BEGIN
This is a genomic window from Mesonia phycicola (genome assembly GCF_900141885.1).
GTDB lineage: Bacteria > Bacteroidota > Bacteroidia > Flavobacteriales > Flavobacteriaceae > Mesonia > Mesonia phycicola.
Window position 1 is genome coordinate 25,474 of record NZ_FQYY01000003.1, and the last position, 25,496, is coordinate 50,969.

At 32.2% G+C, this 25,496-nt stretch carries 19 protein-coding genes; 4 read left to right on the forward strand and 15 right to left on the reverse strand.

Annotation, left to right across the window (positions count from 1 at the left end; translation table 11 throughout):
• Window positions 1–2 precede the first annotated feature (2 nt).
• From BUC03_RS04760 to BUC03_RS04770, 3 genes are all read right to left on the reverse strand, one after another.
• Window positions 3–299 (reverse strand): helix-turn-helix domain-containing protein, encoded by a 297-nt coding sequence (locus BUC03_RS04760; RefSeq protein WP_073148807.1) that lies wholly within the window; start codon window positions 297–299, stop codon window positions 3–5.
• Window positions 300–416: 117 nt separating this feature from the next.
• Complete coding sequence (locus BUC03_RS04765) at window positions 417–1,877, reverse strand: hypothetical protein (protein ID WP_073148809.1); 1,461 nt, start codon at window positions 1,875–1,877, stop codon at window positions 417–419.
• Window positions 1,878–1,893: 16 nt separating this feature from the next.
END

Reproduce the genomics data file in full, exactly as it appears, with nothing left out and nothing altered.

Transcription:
This is a genomic window from Mesonia phycicola (genome assembly GCF_900141885.1).
GTDB lineage: Bacteria > Bacteroidota > Bacteroidia > Flavobacteriales > Flavobacteriaceae > Mesonia > Mesonia phycicola.
Window position 1 is genome coordinate 25,474 of record NZ_FQYY01000003.1, and the last position, 25,496, is coordinate 50,969.

At 32.2% G+C, this 25,496-nt stretch carries 19 protein-coding genes; 4 read left to right on the forward strand and 15 right to left on the reverse strand.

Annotation, left to right across the window (positions count from 1 at the left end; translation table 11 throughout):
• Window positions 1–2 precede the first annotated feature (2 nt).
• From BUC03_RS04760 to BUC03_RS04770, 3 genes are all read right to left on the reverse strand, one after another.
• Window positions 3–299 (reverse strand): helix-turn-helix domain-containing protein, encoded by a 297-nt coding sequence (locus BUC03_RS04760; RefSeq protein WP_073148807.1) that lies wholly within the window; start codon window positions 297–299, stop codon window positions 3–5.
• Window positions 300–416: 117 nt separating this feature from the next.
• Complete coding sequence (locus BUC03_RS04765) at window positions 417–1,877, reverse strand: hypothetical protein (protein ID WP_073148809.1); 1,461 nt, start codon at window positions 1,875–1,877, stop codon at window positions 417–419.
• Window positions 1,878–1,893: 16 nt separating this feature from the next.